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DOJ sues Adobe Inc. for deceptive practices


Adobe

It's not every day that a lawsuit from the Department of Justice comes out against a major software company where the issue at hand you experienced personally just 2 days prior, but that happened to me today!

As I was doom-scrolling on social media I saw a post that said the US Justice Department had sued Adobe for hiding early termination fees and making it almost impossible to cancel.


The FTC referred this complaint to the DOJ when their investigation found that allegedly "Adobe ambushed users with hefty "early termination fees" and threw up obstacles when people tried to cancel", as FTC Chair Lina Khan put it on X earlier today.


This is almost exactly what I encountered. To give you some context, I'm one of those who reads subscription terms carefully and sets calendar dates if I know I need to cancel before a trial date ends or some other important renewal option. Saturday I went to cancel Adobe Premier Pro since I was no longer going to need it. To my surprise when I went to cancel, a notification popped up that said if I cancel now I would still be charged a fee that is prorated for the rest of the 12 months.

I certainly don't recall committing to a year of service as I chose a monthly billing option instead of the discounted yearly plan. Adobe is saying that the plan I chose was indeed monthly billing but there was a commitment to one year and if I terminated the plan there would be an early termination fee.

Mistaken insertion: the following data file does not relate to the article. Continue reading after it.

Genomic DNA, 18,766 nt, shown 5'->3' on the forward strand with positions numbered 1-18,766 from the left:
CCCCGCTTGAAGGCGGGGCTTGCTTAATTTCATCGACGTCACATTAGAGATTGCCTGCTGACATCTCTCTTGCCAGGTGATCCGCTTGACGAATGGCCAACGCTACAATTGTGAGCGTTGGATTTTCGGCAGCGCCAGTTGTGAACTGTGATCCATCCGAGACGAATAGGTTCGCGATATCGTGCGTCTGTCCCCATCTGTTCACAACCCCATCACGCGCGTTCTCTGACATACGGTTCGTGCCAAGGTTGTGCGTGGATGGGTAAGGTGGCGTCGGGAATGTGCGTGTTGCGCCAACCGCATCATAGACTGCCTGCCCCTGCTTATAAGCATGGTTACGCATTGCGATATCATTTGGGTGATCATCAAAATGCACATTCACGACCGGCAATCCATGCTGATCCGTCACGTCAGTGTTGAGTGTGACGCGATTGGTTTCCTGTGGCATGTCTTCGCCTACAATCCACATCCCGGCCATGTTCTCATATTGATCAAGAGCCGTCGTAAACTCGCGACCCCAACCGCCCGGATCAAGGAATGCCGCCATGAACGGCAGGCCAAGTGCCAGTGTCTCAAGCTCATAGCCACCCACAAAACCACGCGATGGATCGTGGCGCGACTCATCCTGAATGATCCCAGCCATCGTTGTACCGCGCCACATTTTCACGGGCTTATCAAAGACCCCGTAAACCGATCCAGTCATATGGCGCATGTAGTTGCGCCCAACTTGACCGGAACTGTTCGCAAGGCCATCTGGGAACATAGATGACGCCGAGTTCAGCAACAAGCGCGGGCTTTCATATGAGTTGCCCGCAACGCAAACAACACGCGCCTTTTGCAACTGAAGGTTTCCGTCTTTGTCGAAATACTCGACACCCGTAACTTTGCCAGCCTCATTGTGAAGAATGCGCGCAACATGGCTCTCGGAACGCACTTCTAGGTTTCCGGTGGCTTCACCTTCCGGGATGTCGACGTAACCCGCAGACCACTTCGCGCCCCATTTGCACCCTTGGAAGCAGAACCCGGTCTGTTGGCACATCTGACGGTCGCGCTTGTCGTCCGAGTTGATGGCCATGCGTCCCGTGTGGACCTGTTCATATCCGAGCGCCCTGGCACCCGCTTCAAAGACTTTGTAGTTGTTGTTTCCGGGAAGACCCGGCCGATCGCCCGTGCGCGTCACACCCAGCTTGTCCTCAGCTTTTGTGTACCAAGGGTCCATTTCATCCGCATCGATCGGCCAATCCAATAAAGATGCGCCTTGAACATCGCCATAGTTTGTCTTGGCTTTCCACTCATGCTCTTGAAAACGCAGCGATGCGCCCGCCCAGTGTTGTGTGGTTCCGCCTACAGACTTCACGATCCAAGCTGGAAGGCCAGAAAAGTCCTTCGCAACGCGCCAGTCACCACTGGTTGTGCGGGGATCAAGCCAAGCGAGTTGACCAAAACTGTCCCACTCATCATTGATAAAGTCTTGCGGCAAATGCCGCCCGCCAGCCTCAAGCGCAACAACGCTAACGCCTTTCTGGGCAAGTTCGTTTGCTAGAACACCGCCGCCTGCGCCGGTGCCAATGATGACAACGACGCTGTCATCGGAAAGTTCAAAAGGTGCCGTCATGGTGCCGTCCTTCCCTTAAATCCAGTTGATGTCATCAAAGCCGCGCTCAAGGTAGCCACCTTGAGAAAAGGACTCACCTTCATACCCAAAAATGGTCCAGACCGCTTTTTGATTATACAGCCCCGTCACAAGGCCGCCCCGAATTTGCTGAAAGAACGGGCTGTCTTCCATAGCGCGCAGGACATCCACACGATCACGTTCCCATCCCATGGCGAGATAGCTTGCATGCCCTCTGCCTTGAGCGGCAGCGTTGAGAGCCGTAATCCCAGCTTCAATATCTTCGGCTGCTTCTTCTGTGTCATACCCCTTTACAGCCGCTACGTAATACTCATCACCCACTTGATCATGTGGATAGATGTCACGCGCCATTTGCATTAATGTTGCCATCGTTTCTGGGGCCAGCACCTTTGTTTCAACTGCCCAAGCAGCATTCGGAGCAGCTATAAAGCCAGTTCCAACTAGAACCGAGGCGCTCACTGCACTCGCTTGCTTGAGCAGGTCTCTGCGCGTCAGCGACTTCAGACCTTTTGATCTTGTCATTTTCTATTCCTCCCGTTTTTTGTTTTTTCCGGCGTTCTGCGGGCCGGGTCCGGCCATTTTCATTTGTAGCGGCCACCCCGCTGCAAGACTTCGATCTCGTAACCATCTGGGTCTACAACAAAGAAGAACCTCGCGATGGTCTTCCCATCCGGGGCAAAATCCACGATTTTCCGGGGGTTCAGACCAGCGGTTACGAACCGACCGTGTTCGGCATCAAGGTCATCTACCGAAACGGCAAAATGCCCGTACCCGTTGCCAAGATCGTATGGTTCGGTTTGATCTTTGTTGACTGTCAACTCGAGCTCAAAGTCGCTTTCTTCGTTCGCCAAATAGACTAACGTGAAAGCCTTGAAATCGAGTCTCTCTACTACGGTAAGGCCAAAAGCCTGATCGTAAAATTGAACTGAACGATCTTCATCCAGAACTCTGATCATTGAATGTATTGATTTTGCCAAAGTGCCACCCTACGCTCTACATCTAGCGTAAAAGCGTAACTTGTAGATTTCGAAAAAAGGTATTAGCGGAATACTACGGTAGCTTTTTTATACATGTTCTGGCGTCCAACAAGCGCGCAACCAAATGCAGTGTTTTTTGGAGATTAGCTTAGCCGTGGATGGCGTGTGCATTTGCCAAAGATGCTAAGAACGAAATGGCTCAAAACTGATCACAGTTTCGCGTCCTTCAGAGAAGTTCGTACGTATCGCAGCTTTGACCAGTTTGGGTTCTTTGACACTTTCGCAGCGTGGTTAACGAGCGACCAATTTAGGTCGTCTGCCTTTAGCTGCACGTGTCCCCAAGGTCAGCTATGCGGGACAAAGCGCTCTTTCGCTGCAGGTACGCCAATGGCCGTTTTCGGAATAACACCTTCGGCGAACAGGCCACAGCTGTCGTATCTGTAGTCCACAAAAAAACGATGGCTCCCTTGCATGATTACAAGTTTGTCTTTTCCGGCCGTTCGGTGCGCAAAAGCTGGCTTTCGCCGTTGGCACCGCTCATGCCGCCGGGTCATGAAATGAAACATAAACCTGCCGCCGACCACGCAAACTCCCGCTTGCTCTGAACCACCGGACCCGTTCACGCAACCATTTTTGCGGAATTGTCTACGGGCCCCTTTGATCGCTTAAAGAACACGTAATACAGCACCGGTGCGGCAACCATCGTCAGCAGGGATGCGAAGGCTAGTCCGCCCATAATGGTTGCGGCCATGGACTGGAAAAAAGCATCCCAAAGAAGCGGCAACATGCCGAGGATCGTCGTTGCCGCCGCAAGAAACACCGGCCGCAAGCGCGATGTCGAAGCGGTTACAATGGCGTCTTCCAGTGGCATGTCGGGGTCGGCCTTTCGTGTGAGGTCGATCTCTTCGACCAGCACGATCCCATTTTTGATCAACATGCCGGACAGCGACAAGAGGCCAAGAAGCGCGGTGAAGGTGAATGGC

Adobe

Now I could have overlooked the plan details or somehow missed something obvious but that doesn't happen very often. When I saw the fee I decided to keep it, of course, and deal with it, as maybe something positive would come out of it. It wasn't going to break the bank so I just moved on.


Then there was today's lawsuit news.


It will be interesting to see what happens but the FTCs larger point is that too many companies try to get away with deceptive business practices like the ones alleged here. Amazon was sued for something similar. Another example of trying to prevent customers from canceling is major news outlets like the Sun Sentinel that make you call them on the phone to cancel.

Seriously?

You want me to spend 15+ minutes going through an automated service, waiting for the right representative, then that person trying to sell me on some other option, like it's 1998?

No thanks. That's more of a reason to cancel.


Anyway, here is an excerpt from the article in The Verge:

"Customers encounter similar obstacles when attempting to cancel their subscriptions over the phone or via live chats, the DOJ alleges. The complaint claims “subscribers have had their calls or chats either dropped or disconnected and have had to re-explain their reason for calling when they re-connect.” The lawsuit alleges that these practices break federal laws designed to protect consumers.


The lawsuit also targets Adobe executives Maninder Sawhney, the senior vice president of digital go-to-market and sales, as well as David Wadhwani, the president of the company’s digital media business. The complaint says both executives “directed, controlled, had the authority to control, or participated in the acts and practices of Adobe.” Adobe didn’t immediately reply to a request for comment."

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